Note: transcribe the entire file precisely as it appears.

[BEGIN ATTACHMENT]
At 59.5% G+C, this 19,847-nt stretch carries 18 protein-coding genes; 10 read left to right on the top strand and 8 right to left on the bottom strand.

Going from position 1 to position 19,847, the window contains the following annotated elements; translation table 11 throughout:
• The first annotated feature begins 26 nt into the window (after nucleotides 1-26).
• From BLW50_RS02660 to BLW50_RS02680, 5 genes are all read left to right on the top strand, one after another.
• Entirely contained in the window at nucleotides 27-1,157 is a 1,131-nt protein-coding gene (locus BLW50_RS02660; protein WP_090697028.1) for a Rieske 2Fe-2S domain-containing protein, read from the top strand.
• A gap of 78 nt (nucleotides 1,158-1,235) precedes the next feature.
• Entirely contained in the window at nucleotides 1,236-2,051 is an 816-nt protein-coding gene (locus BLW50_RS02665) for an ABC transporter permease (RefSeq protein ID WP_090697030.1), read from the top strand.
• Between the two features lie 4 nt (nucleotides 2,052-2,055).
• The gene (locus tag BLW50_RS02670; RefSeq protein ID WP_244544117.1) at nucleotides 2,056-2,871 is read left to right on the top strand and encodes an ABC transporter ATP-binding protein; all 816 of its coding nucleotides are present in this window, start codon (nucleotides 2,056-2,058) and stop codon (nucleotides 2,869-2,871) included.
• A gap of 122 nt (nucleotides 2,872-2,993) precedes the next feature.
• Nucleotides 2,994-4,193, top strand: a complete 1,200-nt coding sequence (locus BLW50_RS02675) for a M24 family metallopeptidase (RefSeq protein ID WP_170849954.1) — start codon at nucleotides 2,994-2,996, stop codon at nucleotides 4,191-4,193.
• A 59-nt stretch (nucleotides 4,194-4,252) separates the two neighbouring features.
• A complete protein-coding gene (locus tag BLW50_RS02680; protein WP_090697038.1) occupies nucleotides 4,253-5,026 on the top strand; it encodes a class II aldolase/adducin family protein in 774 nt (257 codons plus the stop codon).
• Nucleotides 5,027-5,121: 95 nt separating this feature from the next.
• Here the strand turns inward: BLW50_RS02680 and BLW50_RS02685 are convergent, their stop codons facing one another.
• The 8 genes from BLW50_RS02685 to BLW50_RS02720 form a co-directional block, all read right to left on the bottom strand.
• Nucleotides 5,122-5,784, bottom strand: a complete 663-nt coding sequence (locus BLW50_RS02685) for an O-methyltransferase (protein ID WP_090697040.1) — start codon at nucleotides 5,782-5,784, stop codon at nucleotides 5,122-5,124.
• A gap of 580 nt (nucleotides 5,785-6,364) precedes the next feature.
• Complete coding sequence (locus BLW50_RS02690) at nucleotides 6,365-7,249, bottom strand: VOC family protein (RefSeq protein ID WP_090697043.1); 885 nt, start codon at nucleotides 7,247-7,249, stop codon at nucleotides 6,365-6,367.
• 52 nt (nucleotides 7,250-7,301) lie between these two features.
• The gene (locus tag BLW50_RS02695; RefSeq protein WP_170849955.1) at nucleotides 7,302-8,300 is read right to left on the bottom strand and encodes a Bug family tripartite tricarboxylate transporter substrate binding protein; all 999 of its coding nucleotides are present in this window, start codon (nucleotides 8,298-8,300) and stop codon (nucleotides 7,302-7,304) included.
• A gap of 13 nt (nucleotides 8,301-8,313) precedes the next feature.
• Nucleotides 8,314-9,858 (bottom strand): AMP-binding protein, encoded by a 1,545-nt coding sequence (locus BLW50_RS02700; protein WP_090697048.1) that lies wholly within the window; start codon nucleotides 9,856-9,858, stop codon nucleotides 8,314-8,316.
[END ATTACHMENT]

At 59.5% G+C, this 19,847-nt stretch carries 18 protein-coding genes; 10 read left to right on the top strand and 8 right to left on the bottom strand.

Going from position 1 to position 19,847, the window contains the following annotated elements; translation table 11 throughout:
• The first annotated feature begins 26 nt into the window (after nucleotides 1-26).
• From BLW50_RS02660 to BLW50_RS02680, 5 genes are all read left to right on the top strand, one after another.
• Entirely contained in the window at nucleotides 27-1,157 is a 1,131-nt protein-coding gene (locus BLW50_RS02660; protein WP_090697028.1) for a Rieske 2Fe-2S domain-containing protein, read from the top strand.
• A gap of 78 nt (nucleotides 1,158-1,235) precedes the next feature.
• Entirely contained in the window at nucleotides 1,236-2,051 is an 816-nt protein-coding gene (locus BLW50_RS02665) for an ABC transporter permease (RefSeq protein ID WP_090697030.1), read from the top strand.
• Between the two features lie 4 nt (nucleotides 2,052-2,055).
• The gene (locus tag BLW50_RS02670; RefSeq protein ID WP_244544117.1) at nucleotides 2,056-2,871 is read left to right on the top strand and encodes an ABC transporter ATP-binding protein; all 816 of its coding nucleotides are present in this window, start codon (nucleotides 2,056-2,058) and stop codon (nucleotides 2,869-2,871) included.
• A gap of 122 nt (nucleotides 2,872-2,993) precedes the next feature.
• Nucleotides 2,994-4,193, top strand: a complete 1,200-nt coding sequence (locus BLW50_RS02675) for a M24 family metallopeptidase (RefSeq protein ID WP_170849954.1) — start codon at nucleotides 2,994-2,996, stop codon at nucleotides 4,191-4,193.
• A 59-nt stretch (nucleotides 4,194-4,252) separates the two neighbouring features.
• A complete protein-coding gene (locus tag BLW50_RS02680; protein WP_090697038.1) occupies nucleotides 4,253-5,026 on the top strand; it encodes a class II aldolase/adducin family protein in 774 nt (257 codons plus the stop codon).
• Nucleotides 5,027-5,121: 95 nt separating this feature from the next.
• Here the strand turns inward: BLW50_RS02680 and BLW50_RS02685 are convergent, their stop codons facing one another.
• The 8 genes from BLW50_RS02685 to BLW50_RS02720 form a co-directional block, all read right to left on the bottom strand.
• Nucleotides 5,122-5,784, bottom strand: a complete 663-nt coding sequence (locus BLW50_RS02685) for an O-methyltransferase (protein ID WP_090697040.1) — start codon at nucleotides 5,782-5,784, stop codon at nucleotides 5,122-5,124.
• A gap of 580 nt (nucleotides 5,785-6,364) precedes the next feature.
• Complete coding sequence (locus BLW50_RS02690) at nucleotides 6,365-7,249, bottom strand: VOC family protein (RefSeq protein ID WP_090697043.1); 885 nt, start codon at nucleotides 7,247-7,249, stop codon at nucleotides 6,365-6,367.
• 52 nt (nucleotides 7,250-7,301) lie between these two features.
• The gene (locus tag BLW50_RS02695; RefSeq protein WP_170849955.1) at nucleotides 7,302-8,300 is read right to left on the bottom strand and encodes a Bug family tripartite tricarboxylate transporter substrate binding protein; all 999 of its coding nucleotides are present in this window, start codon (nucleotides 8,298-8,300) and stop codon (nucleotides 7,302-7,304) included.
• A gap of 13 nt (nucleotides 8,301-8,313) precedes the next feature.
• Nucleotides 8,314-9,858 (bottom strand): AMP-binding protein, encoded by a 1,545-nt coding sequence (locus BLW50_RS02700; protein WP_090697048.1) that lies wholly within the window; start codon nucleotides 9,856-9,858, stop codon nucleotides 8,314-8,316.